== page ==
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The title said it all. I have come up with a solution, but I cannot figure out some details. Please help me out and comment on my solution. Feel free to leave your own solution so that I can also learn from you.

Show that $[0,1] \cap \mathbb{Q}$ is not compact in $[0,1]$.

Solution: Let $S =[0,1] \cap \mathbb{Q}$. Note that $S$ is countable.(Is it? If yes, how to prove it rigorously? If not, is the remaining part of my solution still true?) Then we write $S=\{ r_n : n \in \mathbb{N} \}$. We now construct an open cover that does not have a finite subcover. Consider $r_n \in S$, where $r_n \neq 0, 1$, then we define $p = \min \left\{\frac{d(r_{n-1},r_n)}{2}, \frac{d(r_n, r_{n+1})}{2}\right\}$. Then consider $$\left(\bigcup_{r_n \in S, r_n \neq0,1}B(r_n,p)\right)\cup 0\cup 1$$ is an open cover of $S$. But there exists no finite subcover. Thus, $S$ is not compact in $[0,1]$.

Apart from the above question, if I change the metric space from $[0,1]$ to $\mathbb{R}$, can I still make the same conclusion? This confuses me as I did not really consider the metric space in my solution!

Thanks in advance.

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    $\begingroup$ $\Bbb Q$ is countable, and thus, so is any (infinite) subset of $\Bbb Q$. In particular $S$. $\endgroup$ – Arthur Oct 7 '14 at 12:57
  • $\begingroup$ $\ldots \cup 0\cup 1$ can't be right, because $0$ and $1$ are not sets and you cannot take the union of them. Normally one might suppose that you meant $\{0\}$ and $\{1\}$, but that doesn't work here because you are constructing an open cover and $\{0\}$ and $\{1\}$ are not open sets. $\endgroup$ – MJD Oct 7 '14 at 13:44
  • $\begingroup$ @MJD: Noted. So is there any way to modify the above open cover so that the remaining is still true? $\endgroup$ – Nighty Oct 7 '14 at 13:47
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    $\begingroup$ Yes, it's unreasonable. You can enumerate the rationals, so that for each element of $[0,1]\cap \Bbb Q$ you have exactly one $r_k$. But you cannot enumerate the rationals in order so that $r_k < r_j$ when $k<j$, because there is no ‘next’ rational after a given rational. (See the first paragaph of this for an explanation). $\endgroup$ – MJD Oct 7 '14 at 14:21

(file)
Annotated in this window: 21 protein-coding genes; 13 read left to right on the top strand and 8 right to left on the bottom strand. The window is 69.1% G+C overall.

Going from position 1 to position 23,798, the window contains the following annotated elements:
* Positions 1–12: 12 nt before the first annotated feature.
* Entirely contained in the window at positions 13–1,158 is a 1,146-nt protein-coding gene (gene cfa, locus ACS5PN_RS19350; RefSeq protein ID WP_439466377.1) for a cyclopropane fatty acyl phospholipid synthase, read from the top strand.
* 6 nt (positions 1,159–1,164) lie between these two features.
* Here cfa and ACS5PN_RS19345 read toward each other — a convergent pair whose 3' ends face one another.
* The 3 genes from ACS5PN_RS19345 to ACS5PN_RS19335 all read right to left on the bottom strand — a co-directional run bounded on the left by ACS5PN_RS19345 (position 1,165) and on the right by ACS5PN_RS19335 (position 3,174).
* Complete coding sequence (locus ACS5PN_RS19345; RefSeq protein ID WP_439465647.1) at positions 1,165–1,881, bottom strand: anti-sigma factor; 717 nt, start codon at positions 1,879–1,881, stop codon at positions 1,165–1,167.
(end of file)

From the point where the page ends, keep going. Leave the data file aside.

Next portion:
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    $\begingroup$ Also your enumeration $r_k$ can have a beginning $(k=0)$ but it cannot have an end, because if it did you would have a finite enumeration, but the set you are enumerating is infinite. $\endgroup$ – MJD Oct 7 '14 at 14:25
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Here's an easy solution:

HINT: Compact sets in metric spaces are closed.

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  • $\begingroup$ Let $X$ be the metric space we are considering. $X\setminus S$ should contain all the irrational numbers in $[0,1]$. But any open ball of $x \in X\setminus S$ is not contained in $X\setminus S$. $X\setminus S$ is not open $\Rightarrow S$ is not close? $\endgroup$ – Nighty Oct 7 '14 at 13:40
  • $\begingroup$ Yes, if the complement is not open, the set is not closed. $\endgroup$ – Asaf Karagila Oct 7 '14 at 13:50
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$x_n ={\lfloor\sqrt{2}n\rfloor\over 2n}\in[0,1]\cap\mathbb{Q}\forall n\in\mathbb{N}$, $x_n\to {1\over\sqrt{2}}\notin [0,1]\cap\mathbb{Q}$

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  • $\begingroup$ why sequence Xn converges to 1/root 2? $\endgroup$ – jessie Oct 28 '15 at 1:28
  • $\begingroup$ @jessie, $\lfloor \sqrt{2} n \rfloor = \sqrt{2} n - r $ where $0 \leq r < 1$. When $n$ is big, you can throw away $r$, then you get the limit. You can also follow the $\varepsilon - \delta$ definition of a limit. $\endgroup$ – swoopin_swallow Apr 12 '17 at 2:02

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